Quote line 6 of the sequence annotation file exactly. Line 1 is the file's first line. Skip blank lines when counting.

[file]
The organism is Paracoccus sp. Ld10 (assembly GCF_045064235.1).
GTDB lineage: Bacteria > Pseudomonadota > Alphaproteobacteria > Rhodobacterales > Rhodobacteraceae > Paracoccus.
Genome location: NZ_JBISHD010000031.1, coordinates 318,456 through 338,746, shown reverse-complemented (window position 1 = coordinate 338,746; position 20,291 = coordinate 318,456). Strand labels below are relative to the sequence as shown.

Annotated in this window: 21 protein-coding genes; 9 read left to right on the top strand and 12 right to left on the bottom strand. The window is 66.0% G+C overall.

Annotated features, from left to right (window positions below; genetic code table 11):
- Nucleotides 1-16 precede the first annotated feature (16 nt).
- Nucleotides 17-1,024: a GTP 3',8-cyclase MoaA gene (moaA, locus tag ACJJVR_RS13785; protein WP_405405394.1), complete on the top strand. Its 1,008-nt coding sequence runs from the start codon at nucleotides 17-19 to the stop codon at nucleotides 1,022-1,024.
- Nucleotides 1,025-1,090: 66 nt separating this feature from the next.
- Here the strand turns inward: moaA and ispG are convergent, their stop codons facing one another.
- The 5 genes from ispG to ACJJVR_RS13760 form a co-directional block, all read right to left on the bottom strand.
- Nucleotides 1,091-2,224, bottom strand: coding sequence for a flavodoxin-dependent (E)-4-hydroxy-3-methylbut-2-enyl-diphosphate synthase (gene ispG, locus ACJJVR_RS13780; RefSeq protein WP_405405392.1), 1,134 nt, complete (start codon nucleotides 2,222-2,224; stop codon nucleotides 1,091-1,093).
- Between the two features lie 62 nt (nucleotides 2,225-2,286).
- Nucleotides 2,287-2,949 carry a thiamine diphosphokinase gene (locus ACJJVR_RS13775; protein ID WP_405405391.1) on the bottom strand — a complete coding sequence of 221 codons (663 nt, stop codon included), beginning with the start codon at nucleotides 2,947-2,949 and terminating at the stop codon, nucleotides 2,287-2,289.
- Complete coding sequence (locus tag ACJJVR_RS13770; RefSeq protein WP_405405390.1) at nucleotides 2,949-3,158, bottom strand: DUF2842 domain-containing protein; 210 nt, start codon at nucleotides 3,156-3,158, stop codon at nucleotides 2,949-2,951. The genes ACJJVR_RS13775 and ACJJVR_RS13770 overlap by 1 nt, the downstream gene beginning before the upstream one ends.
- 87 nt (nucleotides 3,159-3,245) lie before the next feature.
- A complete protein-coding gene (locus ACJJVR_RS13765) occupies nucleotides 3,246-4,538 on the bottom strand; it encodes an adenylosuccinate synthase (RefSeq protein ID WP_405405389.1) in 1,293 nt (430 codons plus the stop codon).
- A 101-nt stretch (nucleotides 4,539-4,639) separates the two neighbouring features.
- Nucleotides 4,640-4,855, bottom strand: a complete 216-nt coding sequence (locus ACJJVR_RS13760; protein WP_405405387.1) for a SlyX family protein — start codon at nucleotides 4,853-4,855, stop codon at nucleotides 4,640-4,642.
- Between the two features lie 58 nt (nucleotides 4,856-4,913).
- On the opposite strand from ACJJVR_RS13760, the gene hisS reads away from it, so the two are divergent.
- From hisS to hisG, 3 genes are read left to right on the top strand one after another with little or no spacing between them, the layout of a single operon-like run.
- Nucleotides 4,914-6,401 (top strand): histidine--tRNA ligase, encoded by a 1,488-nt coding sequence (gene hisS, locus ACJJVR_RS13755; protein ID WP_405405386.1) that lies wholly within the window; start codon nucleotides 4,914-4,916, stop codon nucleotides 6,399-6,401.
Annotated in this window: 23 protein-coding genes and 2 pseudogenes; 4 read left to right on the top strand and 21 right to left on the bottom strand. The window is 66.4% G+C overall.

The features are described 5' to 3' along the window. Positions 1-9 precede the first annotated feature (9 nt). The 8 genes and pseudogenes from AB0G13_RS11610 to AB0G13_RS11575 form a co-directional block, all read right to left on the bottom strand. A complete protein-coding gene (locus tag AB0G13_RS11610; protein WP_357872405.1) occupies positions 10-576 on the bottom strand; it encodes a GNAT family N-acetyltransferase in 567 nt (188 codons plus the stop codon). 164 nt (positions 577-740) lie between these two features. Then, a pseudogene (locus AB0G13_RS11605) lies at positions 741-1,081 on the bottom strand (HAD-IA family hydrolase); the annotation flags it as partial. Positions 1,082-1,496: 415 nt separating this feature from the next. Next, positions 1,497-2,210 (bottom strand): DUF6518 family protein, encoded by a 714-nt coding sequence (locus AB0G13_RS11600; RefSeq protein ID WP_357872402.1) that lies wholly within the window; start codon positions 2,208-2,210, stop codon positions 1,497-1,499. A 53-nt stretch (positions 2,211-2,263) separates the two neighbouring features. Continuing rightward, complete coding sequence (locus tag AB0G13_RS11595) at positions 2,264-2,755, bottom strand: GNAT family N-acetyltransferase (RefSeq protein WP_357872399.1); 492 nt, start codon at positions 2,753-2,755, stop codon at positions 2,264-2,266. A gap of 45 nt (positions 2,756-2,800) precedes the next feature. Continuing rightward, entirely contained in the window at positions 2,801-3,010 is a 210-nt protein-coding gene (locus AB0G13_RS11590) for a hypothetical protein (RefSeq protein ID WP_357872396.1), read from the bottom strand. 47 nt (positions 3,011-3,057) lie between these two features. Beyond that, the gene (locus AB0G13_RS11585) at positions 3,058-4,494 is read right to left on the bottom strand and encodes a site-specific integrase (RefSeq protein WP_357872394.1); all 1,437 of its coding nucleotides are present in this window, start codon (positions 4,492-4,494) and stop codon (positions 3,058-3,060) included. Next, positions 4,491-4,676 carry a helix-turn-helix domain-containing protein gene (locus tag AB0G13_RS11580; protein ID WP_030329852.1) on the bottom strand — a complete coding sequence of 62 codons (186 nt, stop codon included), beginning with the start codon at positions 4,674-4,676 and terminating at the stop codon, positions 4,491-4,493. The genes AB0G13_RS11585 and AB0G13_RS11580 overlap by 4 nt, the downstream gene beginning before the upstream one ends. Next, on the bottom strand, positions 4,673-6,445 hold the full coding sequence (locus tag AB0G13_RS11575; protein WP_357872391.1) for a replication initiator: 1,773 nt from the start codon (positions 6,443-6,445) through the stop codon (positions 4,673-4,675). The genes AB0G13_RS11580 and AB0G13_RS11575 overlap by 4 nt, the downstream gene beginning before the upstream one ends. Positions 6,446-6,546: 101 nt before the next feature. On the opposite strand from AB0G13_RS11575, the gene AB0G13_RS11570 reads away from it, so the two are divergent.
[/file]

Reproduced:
- Nucleotides 1-16 precede the first annotated feature (16 nt).